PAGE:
A preening press and its Iraq hypotheticals

May 24, 2015

RubioIraqWallaceMay2015 There’s a new parlor game making the rounds with the political reporting class.

An interviewer sits down with a 2016 Presidential hopeful, highlights the chaos in the Middle East and pivots to: “Knowing what we know now, was it a mistake then to invade Iraq”?

The premise being that it’s a straight, simple line from the current conflagrations to the 2003 invasion of Iraq and the “Bush lied, people died” sound bite.

Anchor Chris Wallace on his Fox News Sunday show last week got so irritated with Senator Marco Rubio not answering in the expected manner that he turned the interview into a “Who’s on First?” Abbot and Costello routine.  Interrupting Rubio over half a dozen times trying to force him to acquiesce to the accepted meme.

But such a simple analogy ignores the years of Saddam Hussein rebuking U.N. weapons inspectors, shooting at U.S. jets enforcing the No Fly Zone, a corrupted “oil for food” program flowing cash directly into Saddam’s pockets and conveniently fails to mention that every other allied intelligence agency at the time also believed that Hussein had WMD’s.

Newsflash for the revisionists:  We did not lose the war, we lost the peace.  The toppling of Saddam Hussein was welcomed and cheered by Iraqi’s that had been subjected to his brutality.

Bush’s greatest mistake was in not the invasion itself, but in giving Paul Bremer and Donald Rumsfeld free reign to muck it up.

The moment Bremer banned all forms of Hussein’s ruling Ba’ath party and dissolved, rather than worked with, the defeated Iraq army, the die was cast.  Even after the atrocities of WWII American occupiers in Germany used former Nazi’s to run civil services until competent replacements could be found.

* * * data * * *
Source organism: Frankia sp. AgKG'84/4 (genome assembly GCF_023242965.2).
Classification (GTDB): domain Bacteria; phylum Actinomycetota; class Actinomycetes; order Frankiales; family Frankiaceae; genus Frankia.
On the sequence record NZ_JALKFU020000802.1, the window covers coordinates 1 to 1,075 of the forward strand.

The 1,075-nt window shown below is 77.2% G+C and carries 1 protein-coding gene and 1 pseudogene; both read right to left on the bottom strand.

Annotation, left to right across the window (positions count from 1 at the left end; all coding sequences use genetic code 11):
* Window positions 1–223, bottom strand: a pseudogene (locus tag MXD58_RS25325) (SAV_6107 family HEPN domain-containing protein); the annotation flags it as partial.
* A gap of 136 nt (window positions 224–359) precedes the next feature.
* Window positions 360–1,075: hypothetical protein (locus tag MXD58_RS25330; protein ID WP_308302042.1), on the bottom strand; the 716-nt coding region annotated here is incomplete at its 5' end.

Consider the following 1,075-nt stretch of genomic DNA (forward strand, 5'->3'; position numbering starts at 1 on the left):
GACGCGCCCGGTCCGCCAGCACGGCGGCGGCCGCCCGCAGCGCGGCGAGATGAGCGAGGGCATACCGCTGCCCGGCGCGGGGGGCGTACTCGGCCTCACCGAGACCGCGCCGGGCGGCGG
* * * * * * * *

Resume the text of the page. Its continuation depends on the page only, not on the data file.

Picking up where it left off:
In the end, Tweedledee and Tweedledum were removed, the Petraeus led surge succeeded and Barack Obama took office with American troops once again having secured the peace.

In 2010, Vice President Joe Biden even bragged to Larry King that “It [Iraq] could be one of the greatest achievements of this administration”.  In December, 2011, just weeks before he would precipitously withdraw all American troops from Iraq, President Obama declared that “we’re leaving behind a sovereign, stable and self-reliant Iraq”

Since then we’ve had a “leading from behind” strategy that has turned Libya into a terrorist playground, 4 American dead in Benghazi, a “red-line” in Syria that told the world America’s word is to be trusted no more, the ISIS  “JV” team now in control of Fallujah, Mosul and Ramadi and an administration rushing head long into a nuclear deal with the world’s largest state sponsor of terrorism.

No, the hell storm engulfing the Middle East today is not a straight line back to 2003, but rather the result of one mistake after another since 2009.

The forces of evil have not been this emboldened since the late 1930’s.

Who America chooses as POTUS 45 will determine whether those forces will continue to be appeased or whether they will be stopped before a WWIII makes WWII look like a training exercise.

Tomorrow marks this nation’s 147th Memorial Day.  A day for solemnity and remembrance for the more than 1.3 million Americans who have given the ultimate sacrifice that the quintessential American ideal of a free people with free speech and a free press be not abridged.

If there is an ounce of respect left for the sacrifices that have been made for the special privileges afforded journalists in American society they will cease with the hindsight hypotheticals and get back to doing the job the Founders intended:  serious questions, demanding serious answers for serious times.

Or in other words; stop preening for the peers and start reporting for the public.

PUBLISHER’s NOTE:  A version of this column first appeared in the May 24, 2015 print edition of the Joplin Globe.

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